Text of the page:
Paraquat Legal Developments: Daubert Hearings Are Over

Intense Daubert Hearings in Paraquat MDL Await Judge Rosenstengl’s Crucial Decision

The hearings on the Daubert motions took place from August 21-24 before MDL Judge Nancy Rosenstengl. The oral arguments were, as expected, very contentious and at a very high level. The sole live witness at the hearing, specifically requested by the Judge, was Dr. Michael Wells, plaintiffs’ only general causation expert.  The parties’ arguments on their respective motions to exclude other expert witnesses did not generate anywhere near the same time and heat as the arguments over Dr. Wells — which only makes sense since he is the linchpin of plaintiffs’ case.

Dr. Wells did a meta-analysis of seven (7) prior epidemiological studies of the causal link between exposure to Paraquat and Parkinson’s Disease, and he concluded that the odds ratio was 2.8. Syngenta and Chevron argued that he failed to properly consider let alone give proper weight to three more recent and much larger epidemiological studies, which did not show a causal link between Paraquat and Parkinson’s Disease — and used defendant boilerplate words such as “cherry-picking” to characterize his analysis as unreliable and thus warranting exclusion.  Dr. Wells and plaintiffs’ counsel Eric Kennedy strongly rebutted those attacks, emphasizing Dr. Wells did consider the other studies but gave them no weight in his analysis because they were lower quality and designed differently than the particular studies he relied upon.

Defendants also cited three prior litigations where Dr. Wells’ expert opinions had been allegedly excluded but plaintiffs’ counsel Kennedy seemed to adequately rebut those assertions as gross mischaracterizations.

In her questioning of counsel during the hearings, Judge Rosenstengl brought up the Seventh Circuit’s Manpower ruling (where that Court had reversed a district court judge for improperly excluding an expert on a Daubert motion). The language in that Seventh Circuit opinions warns district court judges not to overstep their limited role as “gatekeeper” on Daubert motions and intrude on the exclusive province of the jury as sole arbiter of the credibility and weight of expert witnesses’ opinions The Judge’s references to Manpower seemed somewhat heartening, signaling that she intends to tread carefully while wrestling with the critical question of allowing or excluding Dr. Wells and the other experts (on both sides).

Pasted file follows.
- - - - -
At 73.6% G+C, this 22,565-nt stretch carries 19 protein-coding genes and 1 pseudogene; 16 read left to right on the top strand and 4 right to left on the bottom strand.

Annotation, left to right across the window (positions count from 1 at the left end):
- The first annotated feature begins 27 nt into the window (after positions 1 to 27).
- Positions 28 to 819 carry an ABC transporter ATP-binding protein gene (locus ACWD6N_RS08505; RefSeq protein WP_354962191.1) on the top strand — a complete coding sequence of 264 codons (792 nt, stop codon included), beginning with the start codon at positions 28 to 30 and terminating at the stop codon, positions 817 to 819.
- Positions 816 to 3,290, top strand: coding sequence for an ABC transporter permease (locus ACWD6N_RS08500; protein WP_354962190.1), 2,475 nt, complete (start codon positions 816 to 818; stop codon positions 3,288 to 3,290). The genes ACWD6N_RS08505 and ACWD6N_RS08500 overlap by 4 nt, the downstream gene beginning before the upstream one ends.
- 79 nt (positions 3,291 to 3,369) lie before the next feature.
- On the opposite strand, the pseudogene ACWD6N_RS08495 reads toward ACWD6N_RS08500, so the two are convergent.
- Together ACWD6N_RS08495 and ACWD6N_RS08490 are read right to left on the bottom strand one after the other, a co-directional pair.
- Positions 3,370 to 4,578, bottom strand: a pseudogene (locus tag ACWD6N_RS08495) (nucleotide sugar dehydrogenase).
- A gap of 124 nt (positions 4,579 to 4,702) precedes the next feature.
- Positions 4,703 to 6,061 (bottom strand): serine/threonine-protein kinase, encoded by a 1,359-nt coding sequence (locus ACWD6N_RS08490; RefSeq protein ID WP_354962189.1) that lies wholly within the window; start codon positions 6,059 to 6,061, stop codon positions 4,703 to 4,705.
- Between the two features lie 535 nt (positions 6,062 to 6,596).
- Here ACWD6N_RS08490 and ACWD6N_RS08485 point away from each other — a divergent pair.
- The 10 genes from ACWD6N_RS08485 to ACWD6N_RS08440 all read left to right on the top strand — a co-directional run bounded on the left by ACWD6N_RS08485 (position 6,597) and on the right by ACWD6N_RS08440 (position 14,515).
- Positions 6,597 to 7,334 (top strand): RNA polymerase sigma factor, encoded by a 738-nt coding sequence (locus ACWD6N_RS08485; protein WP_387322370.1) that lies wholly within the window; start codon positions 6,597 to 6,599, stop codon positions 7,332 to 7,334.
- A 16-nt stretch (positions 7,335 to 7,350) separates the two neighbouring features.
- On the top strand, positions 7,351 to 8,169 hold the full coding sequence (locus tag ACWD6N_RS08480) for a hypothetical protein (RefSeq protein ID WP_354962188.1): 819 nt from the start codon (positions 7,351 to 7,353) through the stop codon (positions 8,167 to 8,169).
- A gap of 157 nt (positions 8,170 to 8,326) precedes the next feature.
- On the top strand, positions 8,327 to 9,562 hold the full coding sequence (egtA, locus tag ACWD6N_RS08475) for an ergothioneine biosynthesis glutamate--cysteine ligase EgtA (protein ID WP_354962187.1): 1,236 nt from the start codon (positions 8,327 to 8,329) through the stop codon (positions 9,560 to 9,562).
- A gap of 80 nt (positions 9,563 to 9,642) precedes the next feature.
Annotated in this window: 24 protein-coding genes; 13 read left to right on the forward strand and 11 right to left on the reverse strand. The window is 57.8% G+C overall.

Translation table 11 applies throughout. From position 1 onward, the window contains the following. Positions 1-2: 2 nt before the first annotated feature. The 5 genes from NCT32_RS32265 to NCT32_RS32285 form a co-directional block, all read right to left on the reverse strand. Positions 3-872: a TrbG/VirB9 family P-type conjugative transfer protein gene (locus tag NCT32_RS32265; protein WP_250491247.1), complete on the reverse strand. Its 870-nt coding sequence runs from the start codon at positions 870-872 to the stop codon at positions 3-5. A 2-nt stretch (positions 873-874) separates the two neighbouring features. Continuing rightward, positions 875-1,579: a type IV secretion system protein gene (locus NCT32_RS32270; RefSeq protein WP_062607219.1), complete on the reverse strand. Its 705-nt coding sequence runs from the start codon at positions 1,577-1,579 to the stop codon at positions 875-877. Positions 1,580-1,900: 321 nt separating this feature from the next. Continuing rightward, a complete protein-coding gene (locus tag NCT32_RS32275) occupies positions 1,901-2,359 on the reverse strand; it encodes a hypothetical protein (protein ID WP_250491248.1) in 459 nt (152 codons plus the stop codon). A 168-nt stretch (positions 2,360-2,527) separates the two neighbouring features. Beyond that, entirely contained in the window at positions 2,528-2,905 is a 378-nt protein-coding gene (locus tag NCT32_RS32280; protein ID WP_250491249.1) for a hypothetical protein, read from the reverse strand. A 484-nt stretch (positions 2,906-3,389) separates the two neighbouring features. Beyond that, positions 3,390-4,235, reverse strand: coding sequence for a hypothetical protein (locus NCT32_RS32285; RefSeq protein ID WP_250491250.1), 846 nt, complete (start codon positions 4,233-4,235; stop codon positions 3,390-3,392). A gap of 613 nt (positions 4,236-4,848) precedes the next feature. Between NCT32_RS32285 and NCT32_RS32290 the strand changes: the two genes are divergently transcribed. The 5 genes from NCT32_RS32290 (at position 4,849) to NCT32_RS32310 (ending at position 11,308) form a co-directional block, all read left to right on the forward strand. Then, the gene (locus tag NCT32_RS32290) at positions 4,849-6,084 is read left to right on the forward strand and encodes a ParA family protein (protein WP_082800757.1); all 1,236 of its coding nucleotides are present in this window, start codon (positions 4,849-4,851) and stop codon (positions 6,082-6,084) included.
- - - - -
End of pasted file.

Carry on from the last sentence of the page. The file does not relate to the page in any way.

At her request the parties filed 20-page post-hearing briefs on September 8, 2023.

She warned that she had much additional reading, and rereading, to do and, consequently, booted the upcoming October date for the first bellwether trial to some as-yet-unknown future date – all premised of course on her denying the Daubert motions aimed at excluding Dr. Wells (and excluding plaintiffs’ other expert witnesses) This is the third rescheduling of the trial.

It’s extremely hard to handicap the outcome of the Daubert motion aimed at Dr. Wells. The Judge did not appear to be anywhere close to making up her mind, or even leaning in one direction, by the end of the hearings.

Rulings on all the Daubert motions will hopefully be issued before year end.

Paraquat: Heading to Daubert Hearing and October Trial

The parties have completed their briefing of two important substantive motions including Daubert and partial summary judgment. They are now poised to begin arguments and obtain  testimony at the Daubert hearing which begins on August 21, 2023. These briefs have been filed under seal except for a single “roadmap brief” filed by defendants on June 9th arguing the science does not support the general causation opinions of Plaintiffs’ experts.

Judge Rosenstengl issued an order on July 28th which, among others, requires Plaintiffs’ expert Dr. Martin Wells to appear and be subject to direct and cross-examination by respective counsel. The Order also allows the parties to submit limited post-hearing closing briefs on or before September 8th.

The outcome of these motions will certainly impact the first bellwether trial of the MDL which is scheduled to begin October 16, 2023.

The first California state court trial, in Contra Costa County, had been scheduled to begin on September 6th but was rescheduled to January 8, 2024. The hearing on Sargon motions (California’s version of a Daubert hearing) and motions for summary judgment is set to begin October 10, 2023. According to Syngenta’s most recently filed Annual Report another case is also set for trial on January 8, 2024 in Florida state court.